Pearl millet Core

Pearl millet (Pennisetum glaucum [L.] R. Br.) is the sixth most important cereal world-wide and is the main food source in the poorest regions of India and the African continent. It is a high-yielding, diploid C4 summer grass with 2 n = 14 chromosomes. Amongst the major cereals, pearl millet is highly tolerant to heat and drought, to saline and acid soils and is easy to grow in arid regions where rainfall is not sufficient for maize or even sorghum. Pearl millet is descended from wild grasses native to the central Saharan plateau region of Niger, from where it spread to East Africa and India. Pearl millet originated in a diffuse belt stretching from Senegal to western Sudan and domesticated 4000 years ago at its place of origin. Reached Eastern Africa and India about 3000 years ago and spread to Southern Africa about 2000 years ago. Pearl millet is the hardiest crop, thrives even on poor soils of dry regions in hot climates. It is the staple food for millions of people in the arid and semiarid regions of Africa and Asia. Also forms an important source of feed and forage in the Americas. It is mainly cultivated in Niger, Nigeria, Burkina Faso, Togo, Ghana, Mali, Senegal, Central African Republic, Cameroon, Sudan, Botswana, Namibia, Zambia, Zimbabwe and South Africa in Africa; and India, Pakistan and Yemen in Asia.

The success in crop improvement programs depends largely on the extent of genetic variability available to the researchers. Pearl millet is endowed with enormous genetic variability for various morphological traits, yield components, adaptation and quality traits. In ensuring that the plant breeders will have genetic resources for use in plant breeding programs, collection, conservation, characterization, evaluation, documentation and distribution of plant genetic resources is very important. Large efforts were made to collect and conserve the pearl millet diversity before it is lost forever. Genebank at ICRISAT, Patancheru, India holds 23,092 accessions from 52 countries.This is the single largest collection of pearl millet germplasm assembled at any one place in the world. The assembled germplasm is highly diverse for morphoagronomic traits. However, the utilization of germplasm is only a fraction of it. Therefore, ways to enhance the germplasm utilization was identified by augmenting a core collection of pearl millet.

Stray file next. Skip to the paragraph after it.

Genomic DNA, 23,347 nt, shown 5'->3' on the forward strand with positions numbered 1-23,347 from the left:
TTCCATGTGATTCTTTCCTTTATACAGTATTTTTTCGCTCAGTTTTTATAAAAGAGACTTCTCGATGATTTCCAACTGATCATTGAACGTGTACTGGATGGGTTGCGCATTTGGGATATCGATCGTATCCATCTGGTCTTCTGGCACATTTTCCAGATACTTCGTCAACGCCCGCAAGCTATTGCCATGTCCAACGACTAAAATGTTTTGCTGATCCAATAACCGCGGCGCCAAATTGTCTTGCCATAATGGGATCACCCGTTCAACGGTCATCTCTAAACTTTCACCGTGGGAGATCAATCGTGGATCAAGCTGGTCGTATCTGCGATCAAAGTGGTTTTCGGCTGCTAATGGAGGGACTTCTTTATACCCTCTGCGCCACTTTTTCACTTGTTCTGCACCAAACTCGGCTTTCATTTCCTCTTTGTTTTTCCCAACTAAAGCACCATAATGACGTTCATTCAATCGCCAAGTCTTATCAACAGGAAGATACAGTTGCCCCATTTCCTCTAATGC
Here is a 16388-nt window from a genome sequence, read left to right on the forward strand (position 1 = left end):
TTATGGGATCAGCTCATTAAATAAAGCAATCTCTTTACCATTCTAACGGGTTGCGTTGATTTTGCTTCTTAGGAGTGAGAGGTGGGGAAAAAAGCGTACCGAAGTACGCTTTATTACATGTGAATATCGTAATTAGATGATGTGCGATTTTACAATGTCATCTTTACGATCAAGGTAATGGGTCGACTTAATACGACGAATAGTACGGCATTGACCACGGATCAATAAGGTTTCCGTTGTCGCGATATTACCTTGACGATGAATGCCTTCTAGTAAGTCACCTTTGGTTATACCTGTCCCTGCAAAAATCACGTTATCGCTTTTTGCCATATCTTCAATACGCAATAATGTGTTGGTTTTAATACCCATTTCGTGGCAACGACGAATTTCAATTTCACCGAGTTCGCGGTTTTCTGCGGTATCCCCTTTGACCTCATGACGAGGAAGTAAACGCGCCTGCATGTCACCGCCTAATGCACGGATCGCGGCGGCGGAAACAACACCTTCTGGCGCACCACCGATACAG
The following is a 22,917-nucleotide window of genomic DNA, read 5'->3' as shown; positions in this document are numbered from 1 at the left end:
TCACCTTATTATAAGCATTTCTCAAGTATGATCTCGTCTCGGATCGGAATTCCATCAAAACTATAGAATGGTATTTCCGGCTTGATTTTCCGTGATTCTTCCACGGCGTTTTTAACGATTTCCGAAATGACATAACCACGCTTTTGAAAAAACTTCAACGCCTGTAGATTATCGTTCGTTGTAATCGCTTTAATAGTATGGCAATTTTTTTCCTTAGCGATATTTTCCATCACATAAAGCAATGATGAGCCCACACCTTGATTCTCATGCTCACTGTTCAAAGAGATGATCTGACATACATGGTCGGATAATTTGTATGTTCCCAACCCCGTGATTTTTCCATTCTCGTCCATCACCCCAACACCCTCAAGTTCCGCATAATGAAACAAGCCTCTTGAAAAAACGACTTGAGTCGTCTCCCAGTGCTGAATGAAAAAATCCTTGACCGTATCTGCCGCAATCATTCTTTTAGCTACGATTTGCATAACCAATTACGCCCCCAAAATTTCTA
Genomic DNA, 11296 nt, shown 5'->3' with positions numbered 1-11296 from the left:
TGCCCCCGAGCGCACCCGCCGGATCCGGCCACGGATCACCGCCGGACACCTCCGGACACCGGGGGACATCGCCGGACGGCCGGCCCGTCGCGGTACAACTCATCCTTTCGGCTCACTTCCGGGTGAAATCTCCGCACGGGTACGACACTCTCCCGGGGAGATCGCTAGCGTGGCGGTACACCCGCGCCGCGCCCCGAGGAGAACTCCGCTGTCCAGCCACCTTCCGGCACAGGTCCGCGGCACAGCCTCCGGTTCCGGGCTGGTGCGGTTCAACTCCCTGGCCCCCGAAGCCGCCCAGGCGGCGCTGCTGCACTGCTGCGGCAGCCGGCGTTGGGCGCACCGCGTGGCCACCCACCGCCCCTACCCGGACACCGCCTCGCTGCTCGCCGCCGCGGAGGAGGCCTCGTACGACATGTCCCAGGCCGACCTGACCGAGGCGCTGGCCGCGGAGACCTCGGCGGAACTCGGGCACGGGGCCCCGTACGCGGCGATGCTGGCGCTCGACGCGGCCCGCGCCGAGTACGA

Developing a core collection that represents the diversity of entire collection is an efficient approach to enhance the use of germplasm in crop improvement. Core collections are dynamic and need to be revised when additional germplasm and information become available. The pearl millet [Pennisetum glaucum (L.) R. Br.] core collection, consisting of 1,600 accessions selected from about 16,000 accessions characterized at the ICRISAT Genebank by 1998, was augmented by adding 501 accessions representing 4,717 accessions assembled and characterized in the past 9 yr. The revised core consists 2094 accessions. (Five duplicate and two male sterile accessions were deleted from original core collection.) A comparison of mean data using Newman–Keuls test, variance using Levene’s test, and distribution using ?2 test indicated that the variation in the entire collection of 20,766 accessions was preserved in the revised core collection. A few important phenotypic correlations that may be under coadapted gene complexes were preserved in the revised core collection. The Shannon–Weaver diversity index for different traits was similar in the revised core and entire collection. The revised core collection was observed to be more valuable than the original core as it has sources of resistance for important diseases such as downy mildew. The revised core collection could be a point of entry to the proper exploitation of pearl millet genetic resources for crop improvement. click here to search the data.


  1. Upadhyaya et al. 2009. Augmenting the pearl millet core collection for enhancing germplasm utilization in crop improvement. Crop Sci 49:573-580.